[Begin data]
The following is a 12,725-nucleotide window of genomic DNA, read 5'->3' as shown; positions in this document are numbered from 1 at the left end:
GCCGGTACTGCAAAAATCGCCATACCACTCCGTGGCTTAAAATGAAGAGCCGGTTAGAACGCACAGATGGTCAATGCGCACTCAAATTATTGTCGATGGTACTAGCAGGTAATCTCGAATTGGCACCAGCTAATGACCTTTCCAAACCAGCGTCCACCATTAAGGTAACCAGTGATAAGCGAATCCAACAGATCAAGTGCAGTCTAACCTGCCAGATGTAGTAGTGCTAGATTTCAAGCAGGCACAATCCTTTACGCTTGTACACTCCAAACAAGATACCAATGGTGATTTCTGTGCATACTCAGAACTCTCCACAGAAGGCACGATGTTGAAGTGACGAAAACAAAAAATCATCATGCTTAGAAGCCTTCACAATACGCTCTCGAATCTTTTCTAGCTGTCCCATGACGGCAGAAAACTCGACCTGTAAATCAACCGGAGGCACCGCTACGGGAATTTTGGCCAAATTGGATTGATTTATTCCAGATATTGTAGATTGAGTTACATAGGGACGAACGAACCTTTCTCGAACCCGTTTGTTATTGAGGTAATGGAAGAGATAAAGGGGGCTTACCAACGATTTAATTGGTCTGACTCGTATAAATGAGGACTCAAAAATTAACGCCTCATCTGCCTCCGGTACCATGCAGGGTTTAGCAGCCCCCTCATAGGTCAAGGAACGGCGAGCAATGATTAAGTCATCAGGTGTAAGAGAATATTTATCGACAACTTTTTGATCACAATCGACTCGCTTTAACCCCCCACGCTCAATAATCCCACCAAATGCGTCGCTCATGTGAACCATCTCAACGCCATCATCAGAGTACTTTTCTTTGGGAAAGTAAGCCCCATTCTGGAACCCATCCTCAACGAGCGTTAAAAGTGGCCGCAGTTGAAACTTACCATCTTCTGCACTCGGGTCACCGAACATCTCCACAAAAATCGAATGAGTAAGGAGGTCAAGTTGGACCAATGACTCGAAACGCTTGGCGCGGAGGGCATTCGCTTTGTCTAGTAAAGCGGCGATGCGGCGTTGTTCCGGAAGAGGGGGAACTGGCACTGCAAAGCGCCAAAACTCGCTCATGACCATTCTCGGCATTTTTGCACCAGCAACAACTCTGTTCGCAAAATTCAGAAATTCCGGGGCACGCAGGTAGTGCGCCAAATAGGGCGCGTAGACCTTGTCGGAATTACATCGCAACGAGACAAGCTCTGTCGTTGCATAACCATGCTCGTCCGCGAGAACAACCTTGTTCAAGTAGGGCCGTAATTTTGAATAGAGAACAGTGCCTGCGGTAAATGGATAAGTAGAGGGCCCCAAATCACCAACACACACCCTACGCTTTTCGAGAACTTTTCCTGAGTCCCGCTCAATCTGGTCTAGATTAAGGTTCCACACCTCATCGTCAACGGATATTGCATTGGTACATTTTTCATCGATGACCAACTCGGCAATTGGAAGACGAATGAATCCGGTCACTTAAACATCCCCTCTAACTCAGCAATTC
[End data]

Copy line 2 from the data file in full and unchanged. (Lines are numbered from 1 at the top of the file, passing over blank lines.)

GCCGGTACTGCAAAAATCGCCATACCACTCCGTGGCTTAAAATGAAGAGCCGGTTAGAACGCACAGATGGTCAATGCGCACTCAAATTATTGTCGATGGTACTAGCAGGTAATCTCGAATTGGCACCAGCTAATGACCTTTCCAAACCAGCGTCCACCATTAAGGTAACCAGTGATAAGCGAATCCAACAGATCAAGTGCAGTCTAACCTGCCAGATGTAGTAGTGCTAGATTTCAAGCAGGCACAATCCTTTACGCTTGTACACTCCAAACAAGATACCAATGGTGATTTCTGTGCATACTCAGAACTCTCCACAGAAGGCACGATGTTGAAGTGACGAAAACAAAAAATCATCATGCTTAGAAGCCTTCACAATACGCTCTCGAATCTTTTCTAGCTGTCCCATGACGGCAGAAAACTCGACCTGTAAATCAACCGGAGGCACCGCTACGGGAATTTTGGCCAAATTGGATTGATTTATTCCAGATATTGTAGATTGAGTTACATAGGGACGAACGAACCTTTCTCGAACCCGTTTGTTATTGAGGTAATGGAAGAGATAAAGGGGGCTTACCAACGATTTAATTGGTCTGACTCGTATAAATGAGGACTCAAAAATTAACGCCTCATCTGCCTCCGGTACCATGCAGGGTTTAGCAGCCCCCTCATAGGTCAAGGAACGGCGAGCAATGATTAAGTCATCAGGTGTAAGAGAATATTTATCGACAACTTTTTGATCACAATCGACTCGCTTTAACCCCCCACGCTCAATAATCCCACCAAATGCGTCGCTCATGTGAACCATCTCAACGCCATCATCAGAGTACTTTTCTTTGGGAAAGTAAGCCCCATTCTGGAACCCATCCTCAACGAGCGTTAAAAGTGGCCGCAGTTGAAACTTACCATCTTCTGCACTCGGGTCACCGAACATCTCCACAAAAATCGAATGAGTAAGGAGGTCAAGTTGGACCAATGACTCGAAACGCTTGGCGCGGAGGGCATTCGCTTTGTCTAGTAAAGCGGCGATGCGGCGTTGTTCCGGAAGAGGGGGAACTGGCACTGCAAAGCGCCAAAACTCGCTCATGACCATTCTCGGCATTTTTGCACCAGCAACAACTCTGTTCGCAAAATTCAGAAATTCCGGGGCACGCAGGTAGTGCGCCAAATAGGGCGCGTAGACCTTGTCGGAATTACATCGCAACGAGACAAGCTCTGTCGTTGCATAACCATGCTCGTCCGCGAGAACAACCTTGTTCAAGTAGGGCCGTAATTTTGAATAGAGAACAGTGCCTGCGGTAAATGGATAAGTAGAGGGCCCCAAATCACCAACACACACCCTACGCTTTTCGAGAACTTTTCCTGAGTCCCGCTCAATCTGGTCTAGATTAAGGTTCCACACCTCATCGTCAACGGATATTGCATTGGTACATTTTTCATCGATGACCAACTCGGCAATTGGAAGACGAATGAATCCGGTCACTTAAACATCCCCTCTAACTCAGCAATTC